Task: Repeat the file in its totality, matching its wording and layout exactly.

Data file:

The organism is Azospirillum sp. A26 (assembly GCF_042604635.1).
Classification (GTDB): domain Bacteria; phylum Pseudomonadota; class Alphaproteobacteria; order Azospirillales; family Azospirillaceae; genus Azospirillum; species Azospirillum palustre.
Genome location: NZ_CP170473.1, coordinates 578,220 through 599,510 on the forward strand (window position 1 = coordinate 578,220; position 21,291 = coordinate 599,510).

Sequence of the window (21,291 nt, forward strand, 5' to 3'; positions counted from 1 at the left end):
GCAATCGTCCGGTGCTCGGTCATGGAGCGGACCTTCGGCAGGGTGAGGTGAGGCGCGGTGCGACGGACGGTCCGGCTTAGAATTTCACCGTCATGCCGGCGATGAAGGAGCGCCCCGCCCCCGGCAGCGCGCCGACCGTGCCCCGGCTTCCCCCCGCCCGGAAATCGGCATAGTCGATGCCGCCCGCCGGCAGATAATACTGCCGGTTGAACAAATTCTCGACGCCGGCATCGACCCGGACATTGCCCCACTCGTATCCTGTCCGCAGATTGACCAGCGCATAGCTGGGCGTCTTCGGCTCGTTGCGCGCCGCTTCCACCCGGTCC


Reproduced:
The organism is Azospirillum sp. A26 (assembly GCF_042604635.1).
Classification (GTDB): domain Bacteria; phylum Pseudomonadota; class Alphaproteobacteria; order Azospirillales; family Azospirillaceae; genus Azospirillum; species Azospirillum palustre.
Genome location: NZ_CP170473.1, coordinates 578,220 through 599,510 on the forward strand (window position 1 = coordinate 578,220; position 21,291 = coordinate 599,510).

Sequence of the window (21,291 nt, forward strand, 5' to 3'; positions counted from 1 at the left end):
GCAATCGTCCGGTGCTCGGTCATGGAGCGGACCTTCGGCAGGGTGAGGTGAGGCGCGGTGCGACGGACGGTCCGGCTTAGAATTTCACCGTCATGCCGGCGATGAAGGAGCGCCCCGCCCCCGGCAGCGCGCCGACCGTGCCCCGGCTTCCCCCCGCCCGGAAATCGGCATAGTCGATGCCGCCCGCCGGCAGATAATACTGCCGGTTGAACAAATTCTCGACGCCGGCATCGACCCGGACATTGCCCCACTCGTATCCTGTCCGCAGATTGACCAGCGCATAGCTGGGCGTCTTCGGCTCGTTGCGCGCCGCTTCCACCCGGTCC